4 Caissas Death Angel, Sat, 4th Jun '11 12:32:46 PM from Dumfries, SW Scotland Relationship Status: Pining for the fjords
House Lewis: Sanity is Relative
Agree that these are two tropes. Knockout gas doesn't necessarily have to cause Instant Sedation, though obviously quite often does. Regardless, it's certainly an element of fiction in its own right.
My name is Addy. Please call me that instead of my username.
Dragon Writer
Bump. Should we split? I was trying to link Instant Knockout Gas a little while ago but came up empty.
 6 nrjxll, Sat, 20th Aug '11 5:49:09 PM Relationship Status: Not war
I can certainly get behind making a Knockout Gas trope. Always struck me as strange that we had Deadly Gas but not the non-lethal equivalent.

 7 Louie W, Wed, 24th Aug '11 1:11:36 PM from Babycowland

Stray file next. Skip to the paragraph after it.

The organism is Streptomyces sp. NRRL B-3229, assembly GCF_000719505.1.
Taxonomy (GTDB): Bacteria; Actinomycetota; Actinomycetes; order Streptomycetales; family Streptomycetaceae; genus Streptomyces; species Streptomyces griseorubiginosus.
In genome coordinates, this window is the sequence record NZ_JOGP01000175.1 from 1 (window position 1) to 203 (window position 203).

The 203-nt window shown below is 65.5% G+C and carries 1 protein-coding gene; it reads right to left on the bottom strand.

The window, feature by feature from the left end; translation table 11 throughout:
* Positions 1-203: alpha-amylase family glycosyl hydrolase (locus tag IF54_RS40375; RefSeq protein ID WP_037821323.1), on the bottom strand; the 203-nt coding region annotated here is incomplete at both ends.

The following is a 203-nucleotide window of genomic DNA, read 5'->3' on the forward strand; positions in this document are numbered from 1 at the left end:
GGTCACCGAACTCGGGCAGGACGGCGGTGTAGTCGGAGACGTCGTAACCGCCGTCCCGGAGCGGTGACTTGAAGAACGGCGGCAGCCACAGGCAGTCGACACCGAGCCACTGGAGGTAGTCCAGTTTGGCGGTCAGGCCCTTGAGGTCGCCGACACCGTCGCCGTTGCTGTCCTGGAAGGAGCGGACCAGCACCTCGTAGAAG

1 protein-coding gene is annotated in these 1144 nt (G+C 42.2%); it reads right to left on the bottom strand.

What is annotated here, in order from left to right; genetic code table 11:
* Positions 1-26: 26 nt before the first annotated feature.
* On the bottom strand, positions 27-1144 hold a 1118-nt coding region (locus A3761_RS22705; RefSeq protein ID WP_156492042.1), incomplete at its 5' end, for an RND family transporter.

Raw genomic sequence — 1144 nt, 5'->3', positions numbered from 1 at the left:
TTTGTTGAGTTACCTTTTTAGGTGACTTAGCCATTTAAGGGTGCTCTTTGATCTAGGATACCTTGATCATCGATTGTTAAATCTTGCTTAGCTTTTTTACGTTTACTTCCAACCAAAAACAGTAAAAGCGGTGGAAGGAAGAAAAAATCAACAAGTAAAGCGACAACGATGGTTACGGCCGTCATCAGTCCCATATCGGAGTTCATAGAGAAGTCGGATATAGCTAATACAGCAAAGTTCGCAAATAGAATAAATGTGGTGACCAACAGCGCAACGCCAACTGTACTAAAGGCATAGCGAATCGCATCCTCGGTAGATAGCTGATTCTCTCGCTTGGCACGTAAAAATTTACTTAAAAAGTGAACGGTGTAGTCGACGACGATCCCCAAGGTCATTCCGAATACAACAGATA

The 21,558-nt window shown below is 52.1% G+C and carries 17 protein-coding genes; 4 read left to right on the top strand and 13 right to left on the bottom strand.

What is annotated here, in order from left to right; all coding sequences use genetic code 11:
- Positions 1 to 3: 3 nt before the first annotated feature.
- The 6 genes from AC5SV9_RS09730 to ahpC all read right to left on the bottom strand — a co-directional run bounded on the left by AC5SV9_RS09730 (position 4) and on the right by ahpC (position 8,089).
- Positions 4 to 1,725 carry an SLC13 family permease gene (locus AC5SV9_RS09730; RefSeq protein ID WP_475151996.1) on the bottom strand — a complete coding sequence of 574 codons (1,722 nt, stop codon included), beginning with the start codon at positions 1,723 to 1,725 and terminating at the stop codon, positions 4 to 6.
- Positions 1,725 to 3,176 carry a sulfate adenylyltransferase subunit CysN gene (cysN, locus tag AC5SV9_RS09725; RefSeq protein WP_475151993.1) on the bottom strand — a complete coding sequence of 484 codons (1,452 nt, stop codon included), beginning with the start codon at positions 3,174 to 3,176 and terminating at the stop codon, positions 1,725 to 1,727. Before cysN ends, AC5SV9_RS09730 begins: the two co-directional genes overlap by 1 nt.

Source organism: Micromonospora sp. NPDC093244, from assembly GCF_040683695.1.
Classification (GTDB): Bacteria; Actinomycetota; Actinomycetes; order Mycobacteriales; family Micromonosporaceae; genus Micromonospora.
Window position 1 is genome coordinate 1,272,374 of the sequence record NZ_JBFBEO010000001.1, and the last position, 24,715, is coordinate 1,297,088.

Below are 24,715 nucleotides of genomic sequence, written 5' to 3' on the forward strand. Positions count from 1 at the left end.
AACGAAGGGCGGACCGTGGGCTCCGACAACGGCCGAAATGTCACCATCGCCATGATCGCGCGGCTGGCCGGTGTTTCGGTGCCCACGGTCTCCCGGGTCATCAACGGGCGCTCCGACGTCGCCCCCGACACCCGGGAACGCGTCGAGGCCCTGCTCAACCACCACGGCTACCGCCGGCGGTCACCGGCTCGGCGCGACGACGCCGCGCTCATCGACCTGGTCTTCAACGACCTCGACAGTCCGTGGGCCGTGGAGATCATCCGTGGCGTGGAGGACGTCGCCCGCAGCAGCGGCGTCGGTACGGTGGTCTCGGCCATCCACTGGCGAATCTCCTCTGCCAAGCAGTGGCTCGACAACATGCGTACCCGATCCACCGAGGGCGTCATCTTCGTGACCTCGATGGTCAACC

Loser
There is now a page action crowner for this trope here. I imagine that the split option is probably all we really need, but I made a page action crowner just in case.
"irhgT nm0w tehre might b ea lotof th1nmgs i dont udarstannd, ubt oim ujst goinjg to keepfollowing this pazth i belieove iN !!!!!1 d
 8 shimaspawn, Thu, 15th Sep '11 9:17:33 PM from Here and Now Relationship Status: In your bunk
Consensus is unanimous to split off Knockout Gas. Anyone have any ideas for the trope definition?
Reality is that, which when you stop believing in it, doesn't go away.

-Philip K. Dick
 9 Madrugada, Thu, 15th Sep '11 9:26:10 PM Relationship Status: In season
Zzzzzzzzzz
"In fiction, one of the easiest ways to incapacitate an opponent or group of opponents is to get them in a closed room and pump in Knockout Gas. Knockout gas is an area-effect form of Instant Sedation: as soon as the victims breathe it, they cough weakly a few times and then slump to the floor unconscious.